Bringing Yoga to the Cushion and Meditation to the Mat

Whether we are a seasoned meditator or new beginner, we can be limited and distracted by stiffness, immobility, pain, core weakness or other recurring physical experiences. While these experiences can be opportunities for greater awareness, the sensations can also keep us preoccupied with the body, blocking our best intention to develop calm abiding and insight.

The renowned meditators of the past lived a very physical, body-based daily life. Squatting, sitting on the floor, walking everywhere, eating simple whole foods – all this and more helped create a robust body with flexible joints and powerful core strength. The Seven Yogas of Vairocana ( the classic Buddhist instructions for how to physically sit and breathe for meditation) are based on the structural characteristics of this more primal body type.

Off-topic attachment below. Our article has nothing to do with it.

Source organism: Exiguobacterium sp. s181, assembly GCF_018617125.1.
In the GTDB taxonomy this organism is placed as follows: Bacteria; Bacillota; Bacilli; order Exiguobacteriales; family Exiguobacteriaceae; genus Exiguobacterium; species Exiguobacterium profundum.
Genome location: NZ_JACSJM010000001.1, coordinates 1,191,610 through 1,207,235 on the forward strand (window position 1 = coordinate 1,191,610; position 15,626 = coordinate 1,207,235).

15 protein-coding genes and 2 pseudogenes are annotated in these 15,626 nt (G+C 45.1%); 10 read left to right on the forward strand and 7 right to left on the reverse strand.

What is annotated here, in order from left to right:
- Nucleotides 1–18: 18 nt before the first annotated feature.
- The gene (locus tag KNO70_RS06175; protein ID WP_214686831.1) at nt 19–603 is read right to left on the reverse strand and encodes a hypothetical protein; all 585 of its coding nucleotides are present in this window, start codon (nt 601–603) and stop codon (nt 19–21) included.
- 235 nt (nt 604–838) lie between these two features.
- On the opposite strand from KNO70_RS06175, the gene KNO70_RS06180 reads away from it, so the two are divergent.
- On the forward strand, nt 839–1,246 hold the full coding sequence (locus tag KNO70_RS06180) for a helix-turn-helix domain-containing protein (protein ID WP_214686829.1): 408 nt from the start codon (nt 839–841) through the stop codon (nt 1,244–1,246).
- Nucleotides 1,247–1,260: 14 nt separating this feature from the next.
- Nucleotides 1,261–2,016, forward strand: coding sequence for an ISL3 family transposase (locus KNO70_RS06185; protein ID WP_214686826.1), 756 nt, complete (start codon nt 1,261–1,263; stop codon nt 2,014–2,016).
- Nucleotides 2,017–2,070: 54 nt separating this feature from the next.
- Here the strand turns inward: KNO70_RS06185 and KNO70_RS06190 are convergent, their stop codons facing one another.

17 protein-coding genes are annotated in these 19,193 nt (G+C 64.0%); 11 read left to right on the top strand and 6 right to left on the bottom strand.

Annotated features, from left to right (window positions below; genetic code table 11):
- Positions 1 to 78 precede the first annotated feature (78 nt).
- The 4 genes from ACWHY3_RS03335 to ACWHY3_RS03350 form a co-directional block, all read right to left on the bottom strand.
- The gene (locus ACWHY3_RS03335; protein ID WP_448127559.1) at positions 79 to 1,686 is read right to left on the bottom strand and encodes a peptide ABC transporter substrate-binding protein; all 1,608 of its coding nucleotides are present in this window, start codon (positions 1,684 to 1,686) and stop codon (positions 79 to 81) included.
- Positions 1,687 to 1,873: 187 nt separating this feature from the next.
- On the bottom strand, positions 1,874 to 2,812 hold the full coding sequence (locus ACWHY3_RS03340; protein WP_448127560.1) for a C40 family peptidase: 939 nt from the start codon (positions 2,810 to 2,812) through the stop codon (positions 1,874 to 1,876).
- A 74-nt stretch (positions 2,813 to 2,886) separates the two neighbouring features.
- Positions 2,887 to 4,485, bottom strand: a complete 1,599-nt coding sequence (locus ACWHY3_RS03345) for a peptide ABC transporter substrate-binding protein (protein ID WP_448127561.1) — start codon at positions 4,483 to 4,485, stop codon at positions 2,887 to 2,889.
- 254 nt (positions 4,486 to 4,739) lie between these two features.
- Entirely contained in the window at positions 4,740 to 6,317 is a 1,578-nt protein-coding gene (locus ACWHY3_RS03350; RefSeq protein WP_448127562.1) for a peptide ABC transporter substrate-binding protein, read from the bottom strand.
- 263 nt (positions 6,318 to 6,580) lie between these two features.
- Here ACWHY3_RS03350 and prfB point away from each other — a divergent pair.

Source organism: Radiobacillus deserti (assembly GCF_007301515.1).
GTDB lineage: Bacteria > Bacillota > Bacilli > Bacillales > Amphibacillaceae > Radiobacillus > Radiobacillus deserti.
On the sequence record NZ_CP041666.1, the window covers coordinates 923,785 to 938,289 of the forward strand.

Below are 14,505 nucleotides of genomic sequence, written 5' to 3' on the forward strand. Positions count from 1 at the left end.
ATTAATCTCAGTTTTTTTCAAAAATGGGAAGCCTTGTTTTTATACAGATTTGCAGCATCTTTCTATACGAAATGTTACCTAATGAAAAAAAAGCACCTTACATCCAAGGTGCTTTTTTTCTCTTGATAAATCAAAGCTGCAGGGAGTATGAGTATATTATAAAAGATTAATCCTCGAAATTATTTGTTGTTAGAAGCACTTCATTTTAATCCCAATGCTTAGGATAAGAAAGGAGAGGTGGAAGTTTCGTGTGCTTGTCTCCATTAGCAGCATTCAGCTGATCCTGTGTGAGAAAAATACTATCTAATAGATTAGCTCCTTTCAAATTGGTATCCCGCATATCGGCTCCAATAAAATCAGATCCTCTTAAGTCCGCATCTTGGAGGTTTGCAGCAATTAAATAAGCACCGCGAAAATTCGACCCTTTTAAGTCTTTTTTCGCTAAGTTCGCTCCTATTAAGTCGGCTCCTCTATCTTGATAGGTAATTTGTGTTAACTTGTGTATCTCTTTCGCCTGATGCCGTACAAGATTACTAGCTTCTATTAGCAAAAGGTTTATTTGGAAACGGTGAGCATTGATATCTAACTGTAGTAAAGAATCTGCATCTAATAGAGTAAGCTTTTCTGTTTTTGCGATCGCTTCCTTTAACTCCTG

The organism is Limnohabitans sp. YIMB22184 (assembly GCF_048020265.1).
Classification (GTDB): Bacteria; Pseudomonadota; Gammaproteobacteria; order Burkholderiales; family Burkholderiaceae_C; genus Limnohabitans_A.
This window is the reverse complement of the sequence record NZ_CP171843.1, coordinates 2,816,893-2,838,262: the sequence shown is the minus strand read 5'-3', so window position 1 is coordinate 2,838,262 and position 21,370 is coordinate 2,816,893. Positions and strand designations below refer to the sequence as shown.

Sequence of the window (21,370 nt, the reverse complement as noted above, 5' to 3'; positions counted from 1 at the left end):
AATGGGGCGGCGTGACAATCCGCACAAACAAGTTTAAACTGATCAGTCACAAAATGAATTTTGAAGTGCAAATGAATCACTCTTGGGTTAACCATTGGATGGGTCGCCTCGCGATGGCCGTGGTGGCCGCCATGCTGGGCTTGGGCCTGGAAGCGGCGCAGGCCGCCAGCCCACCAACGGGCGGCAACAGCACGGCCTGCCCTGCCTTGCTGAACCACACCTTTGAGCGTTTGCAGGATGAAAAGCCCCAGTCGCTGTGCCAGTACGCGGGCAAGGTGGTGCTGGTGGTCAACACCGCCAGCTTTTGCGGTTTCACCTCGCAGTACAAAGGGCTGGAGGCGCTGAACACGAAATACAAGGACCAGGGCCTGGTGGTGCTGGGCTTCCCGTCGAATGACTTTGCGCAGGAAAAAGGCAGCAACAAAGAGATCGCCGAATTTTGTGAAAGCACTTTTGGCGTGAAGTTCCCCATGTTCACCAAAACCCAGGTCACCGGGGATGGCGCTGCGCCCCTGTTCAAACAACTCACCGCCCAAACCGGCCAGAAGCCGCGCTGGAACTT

Our modern culture does not develop that kind of physicality. Structurally we are more sedentary, supported by chairs, more round shouldered with weaker low backs, and less mobile with stiffer knees and hips. As a result we often have limited comfort when we sit on the floor – or even in a chair.

However our core strength, spinal alignment, and pelvic mobility can be reclaimed and developed. When we learn to sit with relaxed alignment, open hips, pain free knees and a lifted core of mobile strength our attention is freed up to refocus on the deeper levels of awareness. We feel lighter and we drop easier into more contemplative attention with more focused, relaxed awareness.

Paradoxically, the roots of yoga are anchored in the experience of deep meditative states. To access the heart of yoga, core meditation is essential. Natural awareness, intuitive insight, deep listening, calm abiding and joyful attention are attributes of a stable, deep yoga practice. Combining the two traditions provides us with a balanced methodology for living a healthier, happier, more open hearted and wiser way of life.